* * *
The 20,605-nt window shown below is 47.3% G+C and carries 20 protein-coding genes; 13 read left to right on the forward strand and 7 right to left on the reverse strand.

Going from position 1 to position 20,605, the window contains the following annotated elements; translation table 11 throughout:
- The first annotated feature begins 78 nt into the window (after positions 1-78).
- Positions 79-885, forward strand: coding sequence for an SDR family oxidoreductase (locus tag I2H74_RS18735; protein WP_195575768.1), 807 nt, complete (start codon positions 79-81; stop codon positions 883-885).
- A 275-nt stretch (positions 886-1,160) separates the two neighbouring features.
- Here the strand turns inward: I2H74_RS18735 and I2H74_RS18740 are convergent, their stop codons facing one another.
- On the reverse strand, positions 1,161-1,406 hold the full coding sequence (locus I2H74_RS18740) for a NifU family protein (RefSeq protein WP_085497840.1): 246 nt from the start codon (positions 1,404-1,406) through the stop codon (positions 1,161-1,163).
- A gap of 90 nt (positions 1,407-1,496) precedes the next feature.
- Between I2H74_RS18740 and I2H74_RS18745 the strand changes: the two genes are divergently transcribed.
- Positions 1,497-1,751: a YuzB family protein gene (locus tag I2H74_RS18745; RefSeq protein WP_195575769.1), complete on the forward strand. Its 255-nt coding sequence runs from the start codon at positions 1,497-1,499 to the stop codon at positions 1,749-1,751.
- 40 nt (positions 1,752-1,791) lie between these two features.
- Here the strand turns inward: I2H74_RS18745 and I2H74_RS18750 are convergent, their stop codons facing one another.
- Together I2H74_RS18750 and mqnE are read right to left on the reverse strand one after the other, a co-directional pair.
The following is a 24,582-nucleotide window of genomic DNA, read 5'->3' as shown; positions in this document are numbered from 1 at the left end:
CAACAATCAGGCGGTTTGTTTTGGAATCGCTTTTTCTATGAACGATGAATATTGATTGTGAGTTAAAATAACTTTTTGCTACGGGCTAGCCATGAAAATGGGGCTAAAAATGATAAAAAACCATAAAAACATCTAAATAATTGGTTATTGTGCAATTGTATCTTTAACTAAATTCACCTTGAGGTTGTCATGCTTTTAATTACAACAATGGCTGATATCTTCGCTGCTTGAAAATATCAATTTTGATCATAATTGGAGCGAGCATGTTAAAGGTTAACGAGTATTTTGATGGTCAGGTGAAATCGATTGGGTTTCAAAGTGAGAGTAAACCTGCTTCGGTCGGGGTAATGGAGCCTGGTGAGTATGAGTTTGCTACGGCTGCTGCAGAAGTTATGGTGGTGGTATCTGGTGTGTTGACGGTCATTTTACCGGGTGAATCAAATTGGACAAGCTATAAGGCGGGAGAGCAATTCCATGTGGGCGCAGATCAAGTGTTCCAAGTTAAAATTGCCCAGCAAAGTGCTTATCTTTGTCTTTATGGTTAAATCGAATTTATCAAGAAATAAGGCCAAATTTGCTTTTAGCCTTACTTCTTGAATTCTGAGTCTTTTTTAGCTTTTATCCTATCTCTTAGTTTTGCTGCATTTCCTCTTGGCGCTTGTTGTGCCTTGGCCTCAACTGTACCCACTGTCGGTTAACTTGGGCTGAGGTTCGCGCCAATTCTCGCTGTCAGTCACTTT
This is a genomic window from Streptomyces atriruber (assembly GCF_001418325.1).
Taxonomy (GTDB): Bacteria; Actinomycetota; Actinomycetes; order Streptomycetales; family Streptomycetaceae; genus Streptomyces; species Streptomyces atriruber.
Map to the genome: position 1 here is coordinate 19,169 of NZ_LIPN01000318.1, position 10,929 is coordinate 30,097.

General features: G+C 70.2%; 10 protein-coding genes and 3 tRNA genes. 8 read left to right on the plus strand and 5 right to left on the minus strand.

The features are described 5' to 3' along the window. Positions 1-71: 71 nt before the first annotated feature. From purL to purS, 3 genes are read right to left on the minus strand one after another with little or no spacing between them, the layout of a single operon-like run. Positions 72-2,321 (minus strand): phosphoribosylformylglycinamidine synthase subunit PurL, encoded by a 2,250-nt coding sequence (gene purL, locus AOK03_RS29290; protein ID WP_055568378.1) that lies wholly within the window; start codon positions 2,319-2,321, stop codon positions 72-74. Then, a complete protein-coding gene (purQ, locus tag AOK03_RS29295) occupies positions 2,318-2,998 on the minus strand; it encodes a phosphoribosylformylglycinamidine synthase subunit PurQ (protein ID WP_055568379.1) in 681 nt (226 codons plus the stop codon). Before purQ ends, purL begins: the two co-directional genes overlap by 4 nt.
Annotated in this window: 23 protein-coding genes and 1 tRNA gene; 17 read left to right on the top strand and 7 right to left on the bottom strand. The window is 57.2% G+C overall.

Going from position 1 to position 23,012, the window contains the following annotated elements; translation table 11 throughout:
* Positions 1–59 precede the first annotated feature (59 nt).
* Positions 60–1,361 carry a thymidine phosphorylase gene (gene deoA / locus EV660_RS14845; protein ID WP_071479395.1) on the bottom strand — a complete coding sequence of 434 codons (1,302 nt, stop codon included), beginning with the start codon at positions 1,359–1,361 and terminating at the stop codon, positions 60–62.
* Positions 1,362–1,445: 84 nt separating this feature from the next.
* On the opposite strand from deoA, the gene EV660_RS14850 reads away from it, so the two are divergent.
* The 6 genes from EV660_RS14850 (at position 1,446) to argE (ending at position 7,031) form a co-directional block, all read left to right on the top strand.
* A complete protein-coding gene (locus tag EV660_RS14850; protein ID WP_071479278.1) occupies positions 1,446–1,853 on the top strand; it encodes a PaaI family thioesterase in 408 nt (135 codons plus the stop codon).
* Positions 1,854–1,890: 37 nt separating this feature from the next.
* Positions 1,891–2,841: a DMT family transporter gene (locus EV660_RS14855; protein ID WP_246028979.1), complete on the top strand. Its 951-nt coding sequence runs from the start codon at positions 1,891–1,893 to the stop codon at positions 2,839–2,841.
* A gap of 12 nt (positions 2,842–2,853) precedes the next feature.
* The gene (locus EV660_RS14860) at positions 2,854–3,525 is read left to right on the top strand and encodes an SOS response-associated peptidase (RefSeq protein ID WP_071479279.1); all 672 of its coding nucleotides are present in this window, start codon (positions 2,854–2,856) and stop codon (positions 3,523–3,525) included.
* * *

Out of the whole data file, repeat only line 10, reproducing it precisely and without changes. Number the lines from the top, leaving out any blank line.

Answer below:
- Positions 1,497-1,751: a YuzB family protein gene (locus tag I2H74_RS18745; RefSeq protein WP_195575769.1), complete on the forward strand. Its 255-nt coding sequence runs from the start codon at positions 1,497-1,499 to the stop codon at positions 1,749-1,751.